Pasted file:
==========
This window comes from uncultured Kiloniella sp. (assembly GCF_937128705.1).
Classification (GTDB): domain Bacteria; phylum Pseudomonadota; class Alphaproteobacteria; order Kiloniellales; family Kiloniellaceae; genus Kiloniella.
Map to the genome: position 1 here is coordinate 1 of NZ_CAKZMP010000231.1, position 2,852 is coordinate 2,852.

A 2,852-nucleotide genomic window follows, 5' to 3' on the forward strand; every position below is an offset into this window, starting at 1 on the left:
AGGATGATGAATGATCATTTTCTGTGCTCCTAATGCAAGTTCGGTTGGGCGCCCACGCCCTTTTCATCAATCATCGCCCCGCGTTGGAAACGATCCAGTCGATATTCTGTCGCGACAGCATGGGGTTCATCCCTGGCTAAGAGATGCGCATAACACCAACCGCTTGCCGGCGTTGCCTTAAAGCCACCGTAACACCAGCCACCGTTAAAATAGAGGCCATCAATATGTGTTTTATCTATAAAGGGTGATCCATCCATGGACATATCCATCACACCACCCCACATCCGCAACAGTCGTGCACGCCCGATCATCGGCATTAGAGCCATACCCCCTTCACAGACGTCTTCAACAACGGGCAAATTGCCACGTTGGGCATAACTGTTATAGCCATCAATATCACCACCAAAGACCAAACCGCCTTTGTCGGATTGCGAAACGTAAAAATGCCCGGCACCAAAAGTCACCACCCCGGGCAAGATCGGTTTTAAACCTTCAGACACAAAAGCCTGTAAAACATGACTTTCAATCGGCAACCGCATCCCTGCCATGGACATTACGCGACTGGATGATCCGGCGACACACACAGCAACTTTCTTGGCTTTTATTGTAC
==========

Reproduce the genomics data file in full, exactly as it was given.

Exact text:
This window comes from uncultured Kiloniella sp. (assembly GCF_937128705.1).
Classification (GTDB): domain Bacteria; phylum Pseudomonadota; class Alphaproteobacteria; order Kiloniellales; family Kiloniellaceae; genus Kiloniella.
Map to the genome: position 1 here is coordinate 1 of NZ_CAKZMP010000231.1, position 2,852 is coordinate 2,852.

A 2,852-nucleotide genomic window follows, 5' to 3' on the forward strand; every position below is an offset into this window, starting at 1 on the left:
AGGATGATGAATGATCATTTTCTGTGCTCCTAATGCAAGTTCGGTTGGGCGCCCACGCCCTTTTCATCAATCATCGCCCCGCGTTGGAAACGATCCAGTCGATATTCTGTCGCGACAGCATGGGGTTCATCCCTGGCTAAGAGATGCGCATAACACCAACCGCTTGCCGGCGTTGCCTTAAAGCCACCGTAACACCAGCCACCGTTAAAATAGAGGCCATCAATATGTGTTTTATCTATAAAGGGTGATCCATCCATGGACATATCCATCACACCACCCCACATCCGCAACAGTCGTGCACGCCCGATCATCGGCATTAGAGCCATACCCCCTTCACAGACGTCTTCAACAACGGGCAAATTGCCACGTTGGGCATAACTGTTATAGCCATCAATATCACCACCAAAGACCAAACCGCCTTTGTCGGATTGCGAAACGTAAAAATGCCCGGCACCAAAAGTCACCACCCCGGGCAAGATCGGTTTTAAACCTTCAGACACAAAAGCCTGTAAAACATGACTTTCAATCGGCAACCGCATCCCTGCCATGGACATTACGCGACTGGATGATCCGGCGACACACACAGCAACTTTCTTGGCTTTTATTGTAC